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Weiquan (Rights Protection) Lawyering in an Authoritarian State: Toward Critical Lawyering

(2008) 59 The China Journal, 111

24 Pages Posted: 15 Jan 2008 Last revised: 24 Oct 2012

Fu Hualing

The University of Hong Kong - Faculty of Law

Richard Cullen

The University of Hong Kong - Faculty of Law

Date Written: January 15, 2008

Abstract

One of the boldest initiatives in the last decade has been the reform of the legal profession in the PRC. Today the PRC has a rapidly growing, private legal sector which is taking legal development in some interesting new directions. Without question, the Chinese Communist Party wants to mange the outcomes of the legal profession privatization so as to buttress its own position. But it is clear the process of privatization has unleashed a range of consequential changes. Private lawyers are organizing as a profession and arguing their corners within the One Party State with growing vigour. Numbers of lawyers are tackling an ever widening range of issues - drawing new disputes into the legal system. While the legal profession in China, like that elsewhere, is largely profit-driven, a small, but fast increasing, number of private lawyers are developing a keen interest in cases of real social impact, thus affecting public interest, cases that the state is also watching closely. This paper, through interviewing weiquan (rights protection) lawyers in China, studies the emergence of the growing group of private lawyers who are developing profiles as rights protection lawyers-activists, lawyers who advocate interests that are larger than those of their immediate clients who have retained their legal services.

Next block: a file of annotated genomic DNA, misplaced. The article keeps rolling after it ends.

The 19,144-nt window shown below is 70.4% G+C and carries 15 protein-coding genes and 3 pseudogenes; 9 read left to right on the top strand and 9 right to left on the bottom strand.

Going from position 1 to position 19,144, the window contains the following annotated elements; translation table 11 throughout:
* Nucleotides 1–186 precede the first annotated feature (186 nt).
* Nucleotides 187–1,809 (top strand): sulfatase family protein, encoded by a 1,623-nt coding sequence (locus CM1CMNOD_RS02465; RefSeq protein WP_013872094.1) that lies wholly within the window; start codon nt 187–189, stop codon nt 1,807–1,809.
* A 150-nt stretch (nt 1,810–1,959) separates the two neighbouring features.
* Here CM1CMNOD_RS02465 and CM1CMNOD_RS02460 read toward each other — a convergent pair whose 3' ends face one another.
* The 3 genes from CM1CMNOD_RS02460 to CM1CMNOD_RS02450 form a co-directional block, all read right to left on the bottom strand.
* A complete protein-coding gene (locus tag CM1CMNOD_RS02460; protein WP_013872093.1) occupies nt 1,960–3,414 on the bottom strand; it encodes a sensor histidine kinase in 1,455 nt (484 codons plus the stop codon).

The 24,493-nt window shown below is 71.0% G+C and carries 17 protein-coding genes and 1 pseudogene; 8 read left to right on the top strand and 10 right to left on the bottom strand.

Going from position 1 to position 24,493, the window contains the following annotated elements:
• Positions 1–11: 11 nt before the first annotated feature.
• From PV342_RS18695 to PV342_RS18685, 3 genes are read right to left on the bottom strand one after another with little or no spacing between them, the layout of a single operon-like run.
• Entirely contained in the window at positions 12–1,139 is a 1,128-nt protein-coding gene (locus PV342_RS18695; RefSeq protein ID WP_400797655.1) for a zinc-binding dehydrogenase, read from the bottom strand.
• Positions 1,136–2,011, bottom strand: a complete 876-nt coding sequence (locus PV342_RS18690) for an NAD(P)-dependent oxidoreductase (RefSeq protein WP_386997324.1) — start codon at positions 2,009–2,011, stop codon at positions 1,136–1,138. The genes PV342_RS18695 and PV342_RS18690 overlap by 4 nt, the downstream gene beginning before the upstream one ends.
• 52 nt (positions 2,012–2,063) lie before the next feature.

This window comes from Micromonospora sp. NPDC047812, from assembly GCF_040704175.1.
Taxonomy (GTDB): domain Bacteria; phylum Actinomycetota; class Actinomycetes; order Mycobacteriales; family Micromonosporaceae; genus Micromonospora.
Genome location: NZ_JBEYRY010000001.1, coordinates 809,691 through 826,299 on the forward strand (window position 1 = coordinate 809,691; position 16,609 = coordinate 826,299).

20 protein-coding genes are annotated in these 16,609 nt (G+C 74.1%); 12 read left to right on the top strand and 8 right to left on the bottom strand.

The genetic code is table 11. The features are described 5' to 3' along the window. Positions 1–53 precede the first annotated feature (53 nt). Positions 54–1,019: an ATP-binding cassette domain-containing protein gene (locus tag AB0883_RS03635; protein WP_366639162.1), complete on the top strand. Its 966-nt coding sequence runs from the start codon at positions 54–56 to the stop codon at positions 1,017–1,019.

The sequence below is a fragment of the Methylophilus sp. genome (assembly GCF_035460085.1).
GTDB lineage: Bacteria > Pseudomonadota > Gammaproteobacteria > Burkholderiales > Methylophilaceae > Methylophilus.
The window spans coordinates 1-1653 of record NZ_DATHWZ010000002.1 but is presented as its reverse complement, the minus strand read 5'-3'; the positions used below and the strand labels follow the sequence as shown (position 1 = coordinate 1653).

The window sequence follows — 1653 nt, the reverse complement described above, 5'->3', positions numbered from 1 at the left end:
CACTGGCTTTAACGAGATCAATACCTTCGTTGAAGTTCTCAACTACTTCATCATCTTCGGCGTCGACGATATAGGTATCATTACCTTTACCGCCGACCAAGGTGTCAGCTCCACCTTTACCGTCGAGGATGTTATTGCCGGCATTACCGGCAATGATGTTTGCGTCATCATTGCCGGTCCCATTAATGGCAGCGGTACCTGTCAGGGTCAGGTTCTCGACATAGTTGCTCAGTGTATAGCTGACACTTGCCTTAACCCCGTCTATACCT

Keywords: China, lawyer, cause lawyering, human rights, rights protection, Chinese Communist Party, consumer protection, legitimacy, discrimination, political system, public interest litigation

JEL Classification: K40, K49, K00

Suggested Citation

Hualing, Fu and Cullen, Richard, Weiquan (Rights Protection) Lawyering in an Authoritarian State: Toward Critical Lawyering (January 15, 2008). (2008) 59 The China Journal, 111. Available at SSRN: https://ssrn.com/abstract=1083925 or http://dx.doi.org/10.2139/ssrn.1083925

Fu Hualing (Contact Author)

The University of Hong Kong - Faculty of Law ( email )

Pokfulam Road
Hong Kong, Hong Kong
China

HOME PAGE: http://hub.hku.hk/rp/rp01245

Richard Cullen

The University of Hong Kong - Faculty of Law ( email )

Pokfulam Road
Hong Kong, Hong Kong
China

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